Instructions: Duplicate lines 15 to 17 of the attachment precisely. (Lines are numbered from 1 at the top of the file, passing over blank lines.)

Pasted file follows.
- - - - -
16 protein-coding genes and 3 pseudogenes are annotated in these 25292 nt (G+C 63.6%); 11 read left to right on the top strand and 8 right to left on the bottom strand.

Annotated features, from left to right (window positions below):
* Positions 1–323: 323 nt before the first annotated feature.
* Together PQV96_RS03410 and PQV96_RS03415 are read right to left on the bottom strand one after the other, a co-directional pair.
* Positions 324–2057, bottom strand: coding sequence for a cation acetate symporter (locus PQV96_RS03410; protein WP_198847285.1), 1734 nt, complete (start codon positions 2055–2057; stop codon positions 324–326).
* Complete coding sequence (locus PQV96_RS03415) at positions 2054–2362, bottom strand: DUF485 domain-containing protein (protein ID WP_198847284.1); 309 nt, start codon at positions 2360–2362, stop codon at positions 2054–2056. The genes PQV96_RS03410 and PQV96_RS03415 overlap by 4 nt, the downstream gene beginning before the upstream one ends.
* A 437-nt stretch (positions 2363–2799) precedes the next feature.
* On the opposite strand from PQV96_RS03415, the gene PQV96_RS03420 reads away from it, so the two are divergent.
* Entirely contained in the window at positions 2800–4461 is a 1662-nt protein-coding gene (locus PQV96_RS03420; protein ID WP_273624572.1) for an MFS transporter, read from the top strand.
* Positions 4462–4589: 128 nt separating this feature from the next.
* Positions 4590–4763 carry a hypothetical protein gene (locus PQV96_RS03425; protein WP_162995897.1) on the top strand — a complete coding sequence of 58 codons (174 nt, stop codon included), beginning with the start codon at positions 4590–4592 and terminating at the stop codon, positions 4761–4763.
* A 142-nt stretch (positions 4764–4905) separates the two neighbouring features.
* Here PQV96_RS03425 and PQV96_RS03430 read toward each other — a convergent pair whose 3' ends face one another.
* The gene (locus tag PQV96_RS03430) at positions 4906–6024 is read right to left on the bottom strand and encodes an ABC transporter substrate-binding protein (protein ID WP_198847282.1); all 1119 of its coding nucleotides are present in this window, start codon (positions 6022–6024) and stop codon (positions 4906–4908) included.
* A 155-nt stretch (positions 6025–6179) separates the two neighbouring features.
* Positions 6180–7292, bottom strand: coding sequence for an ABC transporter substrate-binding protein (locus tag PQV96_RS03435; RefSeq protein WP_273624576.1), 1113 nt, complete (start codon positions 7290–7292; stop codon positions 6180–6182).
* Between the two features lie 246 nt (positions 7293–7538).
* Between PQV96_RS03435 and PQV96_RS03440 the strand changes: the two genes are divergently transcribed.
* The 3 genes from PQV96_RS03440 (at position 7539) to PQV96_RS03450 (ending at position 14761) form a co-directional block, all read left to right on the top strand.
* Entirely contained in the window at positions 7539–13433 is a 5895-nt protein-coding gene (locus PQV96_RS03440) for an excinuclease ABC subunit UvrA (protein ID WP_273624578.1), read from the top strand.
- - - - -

* A 155-nt stretch (positions 6025–6179) separates the two neighbouring features.
* Positions 6180–7292, bottom strand: coding sequence for an ABC transporter substrate-binding protein (locus tag PQV96_RS03435; RefSeq protein WP_273624576.1), 1113 nt, complete (start codon positions 7290–7292; stop codon positions 6180–6182).
* Between the two features lie 246 nt (positions 7293–7538).